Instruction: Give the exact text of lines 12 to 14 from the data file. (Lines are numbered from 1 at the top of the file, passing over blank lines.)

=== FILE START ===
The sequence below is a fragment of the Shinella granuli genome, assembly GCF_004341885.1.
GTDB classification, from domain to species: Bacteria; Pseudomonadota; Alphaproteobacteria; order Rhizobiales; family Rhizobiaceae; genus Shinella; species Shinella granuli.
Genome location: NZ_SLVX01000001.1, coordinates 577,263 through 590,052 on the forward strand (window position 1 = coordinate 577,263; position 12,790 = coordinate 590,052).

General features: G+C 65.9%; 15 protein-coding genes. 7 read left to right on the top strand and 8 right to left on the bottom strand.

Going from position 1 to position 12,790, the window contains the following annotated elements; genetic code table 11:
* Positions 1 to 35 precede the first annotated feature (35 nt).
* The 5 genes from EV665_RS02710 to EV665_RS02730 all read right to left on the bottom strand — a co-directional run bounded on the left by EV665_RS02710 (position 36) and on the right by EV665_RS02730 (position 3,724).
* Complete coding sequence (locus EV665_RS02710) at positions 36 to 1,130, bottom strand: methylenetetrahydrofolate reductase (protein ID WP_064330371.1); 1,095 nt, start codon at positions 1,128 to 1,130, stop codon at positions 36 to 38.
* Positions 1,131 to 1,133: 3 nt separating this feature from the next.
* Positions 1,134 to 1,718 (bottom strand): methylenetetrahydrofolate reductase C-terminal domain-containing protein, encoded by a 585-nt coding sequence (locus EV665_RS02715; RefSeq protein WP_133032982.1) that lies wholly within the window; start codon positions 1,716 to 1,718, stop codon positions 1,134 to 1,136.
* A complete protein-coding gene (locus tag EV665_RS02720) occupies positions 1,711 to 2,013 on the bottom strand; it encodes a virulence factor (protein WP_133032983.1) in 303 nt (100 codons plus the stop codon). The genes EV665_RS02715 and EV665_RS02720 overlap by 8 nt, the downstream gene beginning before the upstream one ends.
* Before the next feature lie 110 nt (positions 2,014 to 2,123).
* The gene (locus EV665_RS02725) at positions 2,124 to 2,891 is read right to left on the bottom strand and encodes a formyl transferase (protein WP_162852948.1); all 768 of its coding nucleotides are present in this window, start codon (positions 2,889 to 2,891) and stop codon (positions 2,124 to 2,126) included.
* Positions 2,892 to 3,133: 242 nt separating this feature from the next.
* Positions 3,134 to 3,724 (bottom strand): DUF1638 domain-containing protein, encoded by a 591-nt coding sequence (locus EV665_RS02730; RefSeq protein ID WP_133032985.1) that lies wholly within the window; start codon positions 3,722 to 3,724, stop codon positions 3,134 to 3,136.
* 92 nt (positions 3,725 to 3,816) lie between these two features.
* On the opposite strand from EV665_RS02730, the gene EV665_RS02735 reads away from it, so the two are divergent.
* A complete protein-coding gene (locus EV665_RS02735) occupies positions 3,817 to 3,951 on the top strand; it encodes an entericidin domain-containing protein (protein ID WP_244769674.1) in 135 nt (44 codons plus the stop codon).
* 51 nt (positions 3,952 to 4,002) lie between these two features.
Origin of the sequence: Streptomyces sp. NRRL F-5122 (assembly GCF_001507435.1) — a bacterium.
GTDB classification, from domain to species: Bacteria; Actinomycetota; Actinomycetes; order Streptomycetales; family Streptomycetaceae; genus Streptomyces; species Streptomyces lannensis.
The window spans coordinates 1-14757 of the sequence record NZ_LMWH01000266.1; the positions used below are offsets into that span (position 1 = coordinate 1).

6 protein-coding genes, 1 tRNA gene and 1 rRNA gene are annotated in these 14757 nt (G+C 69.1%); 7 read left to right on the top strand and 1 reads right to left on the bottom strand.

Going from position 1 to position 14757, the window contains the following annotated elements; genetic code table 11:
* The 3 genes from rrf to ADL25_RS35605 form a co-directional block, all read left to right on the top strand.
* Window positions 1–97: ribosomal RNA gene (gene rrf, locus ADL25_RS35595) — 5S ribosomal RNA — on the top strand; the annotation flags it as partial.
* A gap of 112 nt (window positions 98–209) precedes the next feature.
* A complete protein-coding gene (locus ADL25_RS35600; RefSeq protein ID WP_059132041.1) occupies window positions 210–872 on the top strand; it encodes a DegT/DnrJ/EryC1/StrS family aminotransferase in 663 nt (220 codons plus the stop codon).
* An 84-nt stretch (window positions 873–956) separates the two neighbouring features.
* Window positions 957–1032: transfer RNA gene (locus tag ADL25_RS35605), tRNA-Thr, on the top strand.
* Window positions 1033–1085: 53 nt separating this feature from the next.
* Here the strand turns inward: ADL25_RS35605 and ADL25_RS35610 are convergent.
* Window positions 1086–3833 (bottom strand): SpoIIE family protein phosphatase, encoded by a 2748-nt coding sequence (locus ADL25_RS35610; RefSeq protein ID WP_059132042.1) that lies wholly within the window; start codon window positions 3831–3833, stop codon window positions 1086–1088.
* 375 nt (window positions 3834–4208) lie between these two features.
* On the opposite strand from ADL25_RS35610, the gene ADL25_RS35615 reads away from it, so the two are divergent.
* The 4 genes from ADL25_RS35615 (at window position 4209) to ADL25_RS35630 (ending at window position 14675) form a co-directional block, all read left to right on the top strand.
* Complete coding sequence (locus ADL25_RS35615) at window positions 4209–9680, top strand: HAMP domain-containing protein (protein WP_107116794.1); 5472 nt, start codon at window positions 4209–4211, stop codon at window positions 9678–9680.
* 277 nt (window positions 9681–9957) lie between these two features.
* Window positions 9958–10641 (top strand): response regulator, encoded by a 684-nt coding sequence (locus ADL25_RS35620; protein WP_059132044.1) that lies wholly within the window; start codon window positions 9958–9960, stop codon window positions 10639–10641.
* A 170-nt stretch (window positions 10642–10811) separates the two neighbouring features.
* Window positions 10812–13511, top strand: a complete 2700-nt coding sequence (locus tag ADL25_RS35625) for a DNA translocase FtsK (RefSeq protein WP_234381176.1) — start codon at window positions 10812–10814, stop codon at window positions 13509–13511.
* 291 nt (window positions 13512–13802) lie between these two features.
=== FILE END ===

* Before the next feature lie 110 nt (positions 2,014 to 2,123).
* The gene (locus EV665_RS02725) at positions 2,124 to 2,891 is read right to left on the bottom strand and encodes a formyl transferase (protein WP_162852948.1); all 768 of its coding nucleotides are present in this window, start codon (positions 2,889 to 2,891) and stop codon (positions 2,124 to 2,126) included.
* Positions 2,892 to 3,133: 242 nt separating this feature from the next.